Modelling

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A wealthy man wants to predict the outcome of a horse race. Not knowing how, he looks for some expert advice. He talks to a biologist who says he could genetically engineer an unbeatable racehorse, but it would take a long time and lots and lots of money. He talks to a statistician who says he could predict the outcome of any race, for much less money, but he would only be right part of the time. Finally, he talks to a physicist, who says he can do it cheap and simple. Wow, says the wealthy man, how do you do it? The physicist reports, “I have made several simplifying assumptions: first, let each horse be a perfect rolling sphere… ”

This oft repeated joke sums up the thinking of George Box (18 October 1919 – 28 March 2013), one of the great statistical minds of the 20th century, who wrote that “essentially, all models are wrong, but some are useful”. In his words

Now it would be very remarkable if any system existing in the real world could be exactly represented by any simple model. However, cunningly chosen parsimonious models often do provide remarkably useful approximations. For example, the law PV = RT relating pressure P, volume V and temperature T of an “ideal” gas via a constant R is not exactly true for any real gas, but it frequently provides a useful approximation and furthermore its structure is informative since it springs from a physical view of the behavior of gas molecules.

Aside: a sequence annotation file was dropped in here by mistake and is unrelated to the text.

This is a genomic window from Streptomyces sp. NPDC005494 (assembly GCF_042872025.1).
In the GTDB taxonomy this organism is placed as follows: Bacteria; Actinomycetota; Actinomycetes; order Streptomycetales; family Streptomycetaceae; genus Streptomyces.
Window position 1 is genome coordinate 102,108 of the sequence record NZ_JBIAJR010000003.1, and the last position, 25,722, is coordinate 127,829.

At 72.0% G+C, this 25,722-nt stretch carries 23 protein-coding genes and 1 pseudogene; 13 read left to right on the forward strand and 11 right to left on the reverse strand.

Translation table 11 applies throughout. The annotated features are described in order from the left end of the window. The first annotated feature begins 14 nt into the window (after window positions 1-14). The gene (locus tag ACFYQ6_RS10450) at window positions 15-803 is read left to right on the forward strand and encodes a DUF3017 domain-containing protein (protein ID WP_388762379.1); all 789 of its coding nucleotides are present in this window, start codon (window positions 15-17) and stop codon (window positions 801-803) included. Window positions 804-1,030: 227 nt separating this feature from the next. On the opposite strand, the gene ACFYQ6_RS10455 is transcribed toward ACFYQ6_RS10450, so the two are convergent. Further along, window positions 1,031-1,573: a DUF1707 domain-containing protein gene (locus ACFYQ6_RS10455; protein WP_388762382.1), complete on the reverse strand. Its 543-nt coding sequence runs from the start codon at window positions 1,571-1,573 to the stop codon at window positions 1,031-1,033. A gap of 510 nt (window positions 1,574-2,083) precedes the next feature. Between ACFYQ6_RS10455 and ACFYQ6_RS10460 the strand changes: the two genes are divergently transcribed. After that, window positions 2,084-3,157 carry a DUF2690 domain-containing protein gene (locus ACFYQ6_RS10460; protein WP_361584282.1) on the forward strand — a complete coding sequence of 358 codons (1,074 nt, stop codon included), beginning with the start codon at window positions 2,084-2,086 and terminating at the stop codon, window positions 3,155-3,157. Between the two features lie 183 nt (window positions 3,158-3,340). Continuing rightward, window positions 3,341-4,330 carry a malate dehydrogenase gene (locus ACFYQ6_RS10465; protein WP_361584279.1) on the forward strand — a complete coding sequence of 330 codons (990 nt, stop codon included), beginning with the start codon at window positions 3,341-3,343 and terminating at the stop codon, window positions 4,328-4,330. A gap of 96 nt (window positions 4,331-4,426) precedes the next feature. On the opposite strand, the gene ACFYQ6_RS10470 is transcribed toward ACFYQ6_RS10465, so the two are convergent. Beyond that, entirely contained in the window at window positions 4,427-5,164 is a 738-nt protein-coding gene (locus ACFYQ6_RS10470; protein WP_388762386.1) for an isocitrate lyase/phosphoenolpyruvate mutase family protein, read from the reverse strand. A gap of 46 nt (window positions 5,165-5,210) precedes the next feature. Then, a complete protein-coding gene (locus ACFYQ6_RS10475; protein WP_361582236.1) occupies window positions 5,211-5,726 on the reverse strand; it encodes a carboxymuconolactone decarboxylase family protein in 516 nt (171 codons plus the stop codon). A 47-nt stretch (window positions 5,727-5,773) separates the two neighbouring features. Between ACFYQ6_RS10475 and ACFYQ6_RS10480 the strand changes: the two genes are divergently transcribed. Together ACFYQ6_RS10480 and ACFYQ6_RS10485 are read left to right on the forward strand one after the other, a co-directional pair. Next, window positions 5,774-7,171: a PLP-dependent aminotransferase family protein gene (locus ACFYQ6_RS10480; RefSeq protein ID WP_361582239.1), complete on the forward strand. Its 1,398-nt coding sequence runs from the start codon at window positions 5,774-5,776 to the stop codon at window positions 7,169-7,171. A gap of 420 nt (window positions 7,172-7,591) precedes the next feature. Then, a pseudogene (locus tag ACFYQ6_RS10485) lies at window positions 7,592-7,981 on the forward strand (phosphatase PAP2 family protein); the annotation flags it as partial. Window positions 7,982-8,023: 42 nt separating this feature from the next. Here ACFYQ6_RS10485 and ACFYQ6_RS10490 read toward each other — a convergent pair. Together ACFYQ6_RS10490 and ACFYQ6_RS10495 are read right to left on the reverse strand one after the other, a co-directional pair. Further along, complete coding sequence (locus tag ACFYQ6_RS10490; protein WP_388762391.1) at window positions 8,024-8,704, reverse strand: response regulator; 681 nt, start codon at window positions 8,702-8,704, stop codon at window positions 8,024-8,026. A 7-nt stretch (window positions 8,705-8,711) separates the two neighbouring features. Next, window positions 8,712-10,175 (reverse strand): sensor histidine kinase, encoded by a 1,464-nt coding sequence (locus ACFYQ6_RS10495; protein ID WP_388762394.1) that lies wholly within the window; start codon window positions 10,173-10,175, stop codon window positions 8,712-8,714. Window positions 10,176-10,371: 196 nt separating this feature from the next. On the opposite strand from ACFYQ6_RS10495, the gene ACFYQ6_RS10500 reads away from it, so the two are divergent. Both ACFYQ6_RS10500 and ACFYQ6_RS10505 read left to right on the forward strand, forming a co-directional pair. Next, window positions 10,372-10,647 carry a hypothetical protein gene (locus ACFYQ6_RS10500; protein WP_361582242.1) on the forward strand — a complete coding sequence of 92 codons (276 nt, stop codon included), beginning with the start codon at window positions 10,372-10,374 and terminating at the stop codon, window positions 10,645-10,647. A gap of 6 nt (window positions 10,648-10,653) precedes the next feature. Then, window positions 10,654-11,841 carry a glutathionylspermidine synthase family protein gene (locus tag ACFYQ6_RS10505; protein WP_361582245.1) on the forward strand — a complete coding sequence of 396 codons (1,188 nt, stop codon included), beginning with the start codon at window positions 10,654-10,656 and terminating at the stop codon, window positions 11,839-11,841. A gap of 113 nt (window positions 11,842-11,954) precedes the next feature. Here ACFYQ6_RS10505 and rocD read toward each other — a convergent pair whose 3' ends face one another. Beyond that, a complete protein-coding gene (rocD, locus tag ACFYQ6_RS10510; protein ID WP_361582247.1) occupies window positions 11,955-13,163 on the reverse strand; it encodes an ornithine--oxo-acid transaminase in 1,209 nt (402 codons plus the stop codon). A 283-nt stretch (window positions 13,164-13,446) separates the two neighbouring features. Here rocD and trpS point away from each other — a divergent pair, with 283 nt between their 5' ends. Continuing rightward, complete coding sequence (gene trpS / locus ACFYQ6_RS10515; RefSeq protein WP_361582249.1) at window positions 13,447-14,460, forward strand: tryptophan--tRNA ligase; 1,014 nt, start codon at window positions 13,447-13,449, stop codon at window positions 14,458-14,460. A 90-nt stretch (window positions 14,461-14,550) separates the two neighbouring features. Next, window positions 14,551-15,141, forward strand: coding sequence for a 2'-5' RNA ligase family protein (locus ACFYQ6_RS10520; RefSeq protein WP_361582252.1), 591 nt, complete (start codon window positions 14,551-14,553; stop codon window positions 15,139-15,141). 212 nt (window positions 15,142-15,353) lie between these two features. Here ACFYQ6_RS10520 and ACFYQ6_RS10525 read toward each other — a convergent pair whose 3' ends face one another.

For such a model there is no need to ask the question “Is the model true?”. If “truth” is to be the “whole truth” the answer must be “No”. The only question of interest is “Is the model illuminating and useful?”.

Particles of the Standard Model, organized by type.
Particles of the Standard Model

The next entry will lead you through an animation model of the particles of the standard model. Using swirling vertexes of connected space, particles matching the quantum properties of the fundamental particles.

There are a lot of illustrations to follow. The illustrations are here to help the reader build a mental image of the mathematical objects presented. This mental image helps the reader better remember facts about the particles (ie. gluons have 8 different styles). This mental image allows the reader to better anticipate what happens over time (ie. Beta decay, where a proton and an electron are made from a neutron). Lastly, this mental image is very important in human understanding of the relationship between mathematics, physics and the real world.